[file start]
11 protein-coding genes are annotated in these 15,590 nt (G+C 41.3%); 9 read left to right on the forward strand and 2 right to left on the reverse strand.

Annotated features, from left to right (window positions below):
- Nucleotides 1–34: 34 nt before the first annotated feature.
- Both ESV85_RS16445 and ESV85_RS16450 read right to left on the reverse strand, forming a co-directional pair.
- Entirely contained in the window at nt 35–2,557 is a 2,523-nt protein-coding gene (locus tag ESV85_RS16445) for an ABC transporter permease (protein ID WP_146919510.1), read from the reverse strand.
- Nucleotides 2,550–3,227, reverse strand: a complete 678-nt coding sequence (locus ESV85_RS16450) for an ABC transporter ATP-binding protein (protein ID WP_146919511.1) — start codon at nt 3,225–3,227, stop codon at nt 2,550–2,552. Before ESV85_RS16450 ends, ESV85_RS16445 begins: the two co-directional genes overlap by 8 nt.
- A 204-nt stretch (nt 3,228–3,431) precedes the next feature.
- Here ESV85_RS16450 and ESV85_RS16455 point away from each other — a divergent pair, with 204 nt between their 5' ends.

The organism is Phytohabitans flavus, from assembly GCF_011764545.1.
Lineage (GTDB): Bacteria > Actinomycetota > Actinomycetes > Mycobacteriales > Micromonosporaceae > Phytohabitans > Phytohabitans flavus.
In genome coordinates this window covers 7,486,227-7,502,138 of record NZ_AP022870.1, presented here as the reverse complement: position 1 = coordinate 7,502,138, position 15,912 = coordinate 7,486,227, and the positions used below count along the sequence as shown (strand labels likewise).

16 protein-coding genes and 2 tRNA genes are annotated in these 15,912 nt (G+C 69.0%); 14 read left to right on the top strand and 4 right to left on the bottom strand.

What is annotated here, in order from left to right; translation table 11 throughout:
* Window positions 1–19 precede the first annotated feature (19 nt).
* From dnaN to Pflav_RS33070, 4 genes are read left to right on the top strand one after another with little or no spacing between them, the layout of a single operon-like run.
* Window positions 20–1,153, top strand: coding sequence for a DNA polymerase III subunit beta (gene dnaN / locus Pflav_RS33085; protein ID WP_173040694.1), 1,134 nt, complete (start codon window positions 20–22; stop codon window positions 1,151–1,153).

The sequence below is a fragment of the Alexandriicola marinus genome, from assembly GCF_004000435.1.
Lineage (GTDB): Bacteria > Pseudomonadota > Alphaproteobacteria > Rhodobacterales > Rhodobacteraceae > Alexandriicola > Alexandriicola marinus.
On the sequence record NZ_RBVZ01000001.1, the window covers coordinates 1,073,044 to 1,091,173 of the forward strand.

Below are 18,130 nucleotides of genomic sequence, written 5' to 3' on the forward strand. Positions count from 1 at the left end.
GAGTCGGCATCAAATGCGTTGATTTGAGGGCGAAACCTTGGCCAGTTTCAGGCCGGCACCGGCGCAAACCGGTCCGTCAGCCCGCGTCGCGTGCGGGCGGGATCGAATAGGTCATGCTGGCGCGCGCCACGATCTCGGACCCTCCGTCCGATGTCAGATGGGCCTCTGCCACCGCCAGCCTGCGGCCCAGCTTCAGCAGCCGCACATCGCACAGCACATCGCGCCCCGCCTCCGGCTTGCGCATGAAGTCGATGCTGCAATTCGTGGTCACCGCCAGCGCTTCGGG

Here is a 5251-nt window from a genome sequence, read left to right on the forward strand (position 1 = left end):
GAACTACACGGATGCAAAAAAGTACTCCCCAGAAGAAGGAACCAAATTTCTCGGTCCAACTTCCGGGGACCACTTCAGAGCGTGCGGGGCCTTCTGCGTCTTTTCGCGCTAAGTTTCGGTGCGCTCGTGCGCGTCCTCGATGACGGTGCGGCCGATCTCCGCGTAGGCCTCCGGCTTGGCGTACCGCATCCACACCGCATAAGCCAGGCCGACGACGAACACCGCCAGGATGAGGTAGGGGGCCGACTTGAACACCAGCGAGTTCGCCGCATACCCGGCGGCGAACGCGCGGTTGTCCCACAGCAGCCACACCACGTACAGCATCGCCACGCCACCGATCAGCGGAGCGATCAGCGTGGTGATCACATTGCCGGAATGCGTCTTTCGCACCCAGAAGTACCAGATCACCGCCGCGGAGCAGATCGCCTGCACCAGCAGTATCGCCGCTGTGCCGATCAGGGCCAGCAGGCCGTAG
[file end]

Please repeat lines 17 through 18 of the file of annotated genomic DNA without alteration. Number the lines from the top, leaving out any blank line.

The sequence below is a fragment of the Alexandriicola marinus genome, from assembly GCF_004000435.1.
Lineage (GTDB): Bacteria > Pseudomonadota > Alphaproteobacteria > Rhodobacterales > Rhodobacteraceae > Alexandriicola > Alexandriicola marinus.